Kahurangi National Park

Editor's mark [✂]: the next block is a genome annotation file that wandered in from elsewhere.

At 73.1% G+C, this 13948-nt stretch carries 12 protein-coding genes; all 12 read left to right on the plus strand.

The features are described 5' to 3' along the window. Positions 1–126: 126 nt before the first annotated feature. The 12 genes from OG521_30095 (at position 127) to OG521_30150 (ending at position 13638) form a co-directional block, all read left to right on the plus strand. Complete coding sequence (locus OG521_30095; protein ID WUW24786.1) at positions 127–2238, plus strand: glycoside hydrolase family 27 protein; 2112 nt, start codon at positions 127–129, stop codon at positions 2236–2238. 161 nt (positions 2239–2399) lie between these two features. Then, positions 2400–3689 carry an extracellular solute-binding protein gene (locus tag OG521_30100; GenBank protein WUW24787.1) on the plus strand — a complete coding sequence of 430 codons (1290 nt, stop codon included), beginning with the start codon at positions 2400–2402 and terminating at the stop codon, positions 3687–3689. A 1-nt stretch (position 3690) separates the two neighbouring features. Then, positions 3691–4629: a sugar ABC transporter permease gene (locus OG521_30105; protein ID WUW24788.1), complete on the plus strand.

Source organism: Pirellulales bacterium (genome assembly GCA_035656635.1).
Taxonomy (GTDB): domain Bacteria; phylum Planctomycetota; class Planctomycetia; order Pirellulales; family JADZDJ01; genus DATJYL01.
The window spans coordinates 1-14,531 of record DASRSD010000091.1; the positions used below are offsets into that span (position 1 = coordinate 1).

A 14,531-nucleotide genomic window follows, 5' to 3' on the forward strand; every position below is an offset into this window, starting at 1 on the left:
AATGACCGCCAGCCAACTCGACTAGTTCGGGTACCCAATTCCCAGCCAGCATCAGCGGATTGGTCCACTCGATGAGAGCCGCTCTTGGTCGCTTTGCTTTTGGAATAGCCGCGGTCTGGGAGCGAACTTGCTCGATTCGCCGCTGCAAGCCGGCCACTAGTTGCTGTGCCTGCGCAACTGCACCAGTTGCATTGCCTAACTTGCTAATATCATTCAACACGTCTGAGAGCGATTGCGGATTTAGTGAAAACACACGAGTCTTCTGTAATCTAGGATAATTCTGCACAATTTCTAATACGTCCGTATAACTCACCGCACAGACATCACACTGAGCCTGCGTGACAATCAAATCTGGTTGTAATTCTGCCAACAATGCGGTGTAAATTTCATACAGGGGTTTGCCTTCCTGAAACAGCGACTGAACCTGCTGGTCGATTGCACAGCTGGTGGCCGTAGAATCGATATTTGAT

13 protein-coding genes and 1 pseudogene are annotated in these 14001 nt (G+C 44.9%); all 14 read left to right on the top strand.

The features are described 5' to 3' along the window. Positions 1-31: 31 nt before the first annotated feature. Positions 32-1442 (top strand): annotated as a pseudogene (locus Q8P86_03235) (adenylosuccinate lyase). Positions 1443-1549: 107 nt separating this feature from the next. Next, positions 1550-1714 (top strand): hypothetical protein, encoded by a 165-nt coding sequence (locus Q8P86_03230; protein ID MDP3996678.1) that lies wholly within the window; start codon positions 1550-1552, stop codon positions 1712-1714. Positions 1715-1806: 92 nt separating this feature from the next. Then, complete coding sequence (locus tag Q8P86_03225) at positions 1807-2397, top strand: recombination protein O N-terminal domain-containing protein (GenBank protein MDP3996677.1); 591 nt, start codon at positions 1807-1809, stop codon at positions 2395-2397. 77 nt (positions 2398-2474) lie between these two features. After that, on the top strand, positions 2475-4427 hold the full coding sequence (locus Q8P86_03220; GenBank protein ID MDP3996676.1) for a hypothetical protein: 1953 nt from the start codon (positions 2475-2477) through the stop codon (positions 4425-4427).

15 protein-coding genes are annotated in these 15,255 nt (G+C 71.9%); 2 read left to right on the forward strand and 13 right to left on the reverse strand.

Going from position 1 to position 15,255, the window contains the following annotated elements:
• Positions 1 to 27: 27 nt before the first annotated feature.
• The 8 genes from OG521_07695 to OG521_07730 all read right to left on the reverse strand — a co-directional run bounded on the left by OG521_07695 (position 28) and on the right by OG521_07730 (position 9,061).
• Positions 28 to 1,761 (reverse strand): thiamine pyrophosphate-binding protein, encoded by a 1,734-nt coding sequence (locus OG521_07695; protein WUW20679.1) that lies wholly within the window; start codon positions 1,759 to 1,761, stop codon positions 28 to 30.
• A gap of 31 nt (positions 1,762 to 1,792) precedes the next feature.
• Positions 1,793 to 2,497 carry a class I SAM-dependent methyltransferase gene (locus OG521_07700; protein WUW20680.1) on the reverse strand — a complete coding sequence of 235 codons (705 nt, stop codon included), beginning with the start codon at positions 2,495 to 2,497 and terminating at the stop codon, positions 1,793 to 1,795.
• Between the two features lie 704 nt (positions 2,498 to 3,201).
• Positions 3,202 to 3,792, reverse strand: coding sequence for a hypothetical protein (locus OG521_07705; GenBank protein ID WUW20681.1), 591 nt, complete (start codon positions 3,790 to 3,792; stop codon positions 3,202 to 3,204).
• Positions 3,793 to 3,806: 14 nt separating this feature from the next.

Kahurangi National Park is one of New Zealand's newest, created in 1996, and the second largest national park at 452,002 hectares. In the Maori language, Kahurangi means 'treasured possession' an apt description of its wonderfully diverse natural and recreational values. The east has beech forest, while in the west podocarp forest abounds with a thick undergrowth of ferns, vines and shrubs. Within its boundaries are some of the oldest rocks, strangest plants and rarest birds in New Zealand; elsewhere a wonderful network of tracks lets you explore wild rivers, high plateaux and alpine herb fields, and coastal forests. There is a huge range of rare and endangered wildlife living in the park including 18 species of native birds. While walking through the bush visitors will be rewarded and serenaded by Tui’s, Bellbird’s and South Island Robins. The New Zealand Falcon, Rock Wren, Kaka, Yellowhead, Blue Duck and one of New Zealand’s largest birds, the great spotted Kiwi call Kahurangi home. At night, you will find giant native carnivorous snails feeding on metre long worms, the Kahurangi Cave Spider, one of world’s rarest, with a leg span of up to 12cm can be found in caves along with interesting cave beetles and Weta’s which can grow to scary proportions. Spelunkers from all over the world are attracted to Kahurangi to explore some of the finest and deepest caves in the world. Glacial karsts (eroded limestone formations) which have developed in the rock of the Mt Arthur and Mt Owen ranges, and are the longest and deepest in New Zealand. Caving expeditions usually involve the use of helicopters to transport equipment, supplies and cavers to the entry point. With over 570 km of walking and tramping tracks, The Heaphy Track is the park's most famous, a track which for hundreds of years was used by local tribes on their way to the pounamu (greenstone) resources of the west coast. A 'Great Walk' by every definition, the track covers 78 kilometres of subtropical rainforest, tussock high country, river valley and coast. The Wangapeka Track traverses Kahurangi National Park from the Waimea Basin in the east to the West Coast near Karamea in the west. It crosses two saddles of over 1000 metres and travels through beautiful beech-forested valleys of the Wangapeka, Karamea, Taipo and Little Wanganui rivers. Both the Heaphy and Wangapeka tracks are a 3 to 5 day walking experience, there are four DOC maintained huts on the Heaphy Track and seven on the Wangapeka Track. Camping is permitted, but is restricted to designated sites along the tracks.